## Francis JeffryPelletier

#### 2017

The topics of mass and count have been studied for many decades in philosophy (e.g., Quine, 1960; Pelletier, 1975), linguistics (e.g., McCawley, 1975; Allen, 1980; Krifka, 1991) and psychology (e.g., Middleton et al, 2004; Barner et al, 2009). More recently, interest from within computational linguistics has studied the issues involved (e.g., Pustejovsky, 1991; Bond, 2005; Schmidtke & Kuperman, 2016), to name just a few. As is pointed out in these works, there are many difficult conceptual issues involved in the study of this contrast. In this article we study one of these issues – the “Dual-Life” of being simultaneously +mass and +count – by means of an unusual combination of human annotation, online lexical resources, and online corpora.

#### 2016

The present paper describes the current release of the Bochum English Countability Lexicon (BECL 2.1), a large empirical database consisting of lemmata from Open ANC (http://www.anc.org) with added senses from WordNet (Fellbaum 1998). BECL 2.1 contains ≈ 11,800 annotated noun-sense pairs, divided in four major countability classes and 18 fine-grained subclasses. In the current version, BECL also provides information on nouns whose senses occur in more than one class allowing a closer look on polysemy and homonymy with regard to countability. Further included are sets of similar senses using the Leacock and Chodorow (LCH) score for semantic similarity (Leacock & Chodorow 1998), information on orthographic variation, on the completeness of all WordNet senses in the database and an annotated representation of different types of proper names. The further development of BECL will investigate the different countability classes of proper names and the general relation between semantic similarity and countability as well as recurring syntactic patterns for noun-sense pairs. The BECL 2.1 database is also publicly available via http://count-and-mass.org.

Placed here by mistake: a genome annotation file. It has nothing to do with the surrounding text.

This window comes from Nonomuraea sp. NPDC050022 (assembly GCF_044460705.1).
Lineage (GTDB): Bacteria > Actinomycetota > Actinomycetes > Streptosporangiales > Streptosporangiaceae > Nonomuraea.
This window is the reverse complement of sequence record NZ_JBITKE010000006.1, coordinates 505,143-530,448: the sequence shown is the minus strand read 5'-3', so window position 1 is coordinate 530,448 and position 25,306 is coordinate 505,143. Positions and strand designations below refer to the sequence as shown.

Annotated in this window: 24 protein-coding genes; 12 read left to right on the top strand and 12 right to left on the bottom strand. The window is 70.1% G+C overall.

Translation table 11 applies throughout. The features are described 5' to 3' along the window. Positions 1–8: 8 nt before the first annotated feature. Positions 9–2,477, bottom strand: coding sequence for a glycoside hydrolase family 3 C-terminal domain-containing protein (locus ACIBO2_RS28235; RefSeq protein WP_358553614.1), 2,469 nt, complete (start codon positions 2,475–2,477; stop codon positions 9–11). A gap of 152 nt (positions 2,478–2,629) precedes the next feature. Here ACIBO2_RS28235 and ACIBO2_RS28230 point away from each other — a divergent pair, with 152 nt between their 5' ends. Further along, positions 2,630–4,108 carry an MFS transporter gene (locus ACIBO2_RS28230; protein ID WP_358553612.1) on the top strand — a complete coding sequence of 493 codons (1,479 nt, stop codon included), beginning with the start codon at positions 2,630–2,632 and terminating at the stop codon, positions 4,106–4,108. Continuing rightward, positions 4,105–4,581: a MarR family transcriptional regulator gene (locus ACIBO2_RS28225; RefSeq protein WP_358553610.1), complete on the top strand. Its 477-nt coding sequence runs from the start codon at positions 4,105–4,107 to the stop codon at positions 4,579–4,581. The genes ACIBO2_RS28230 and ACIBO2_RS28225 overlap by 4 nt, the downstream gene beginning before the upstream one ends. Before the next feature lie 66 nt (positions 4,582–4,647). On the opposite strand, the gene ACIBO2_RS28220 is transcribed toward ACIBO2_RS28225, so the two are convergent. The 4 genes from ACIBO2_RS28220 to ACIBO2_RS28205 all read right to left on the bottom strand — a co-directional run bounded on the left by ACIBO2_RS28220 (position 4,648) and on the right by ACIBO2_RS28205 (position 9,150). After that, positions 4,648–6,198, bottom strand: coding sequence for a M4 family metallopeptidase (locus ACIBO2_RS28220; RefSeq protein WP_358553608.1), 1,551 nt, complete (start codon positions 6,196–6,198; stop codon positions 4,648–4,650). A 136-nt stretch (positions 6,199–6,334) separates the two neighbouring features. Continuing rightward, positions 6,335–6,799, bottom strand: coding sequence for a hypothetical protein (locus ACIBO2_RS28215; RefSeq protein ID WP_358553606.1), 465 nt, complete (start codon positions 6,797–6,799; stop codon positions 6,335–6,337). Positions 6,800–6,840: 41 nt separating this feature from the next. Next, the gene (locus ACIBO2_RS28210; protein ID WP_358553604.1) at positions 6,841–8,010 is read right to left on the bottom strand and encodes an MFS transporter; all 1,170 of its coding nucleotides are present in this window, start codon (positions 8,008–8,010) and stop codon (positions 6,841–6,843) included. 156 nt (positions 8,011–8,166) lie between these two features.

#### 2014

The present paper describes the construction of a resource to determine the lexical preference class of a large number of English noun-senses ($\approx$ 14,000) with respect to the distinction between mass and count interpretations. In constructing the lexicon, we have employed a questionnaire-based approach based on existing resources such as the Open ANC (\url{http://www.anc.org}) and WordNet \cite{Miller95}. The questionnaire requires annotators to answer six questions about a noun-sense pair. Depending on the answers, a given noun-sense pair can be assigned to fine-grained noun classes, spanning the area between count and mass. The reference lexicon contains almost 14,000 noun-sense pairs. An initial data set of 1,000 has been annotated together by four native speakers, while the remaining 12,800 noun-sense pairs have been annotated in parallel by two annotators each. We can confirm the general feasibility of the approach by reporting satisfactory values between 0.694 and 0.755 in inter-annotator agreement using Krippendorff’s $\alpha$.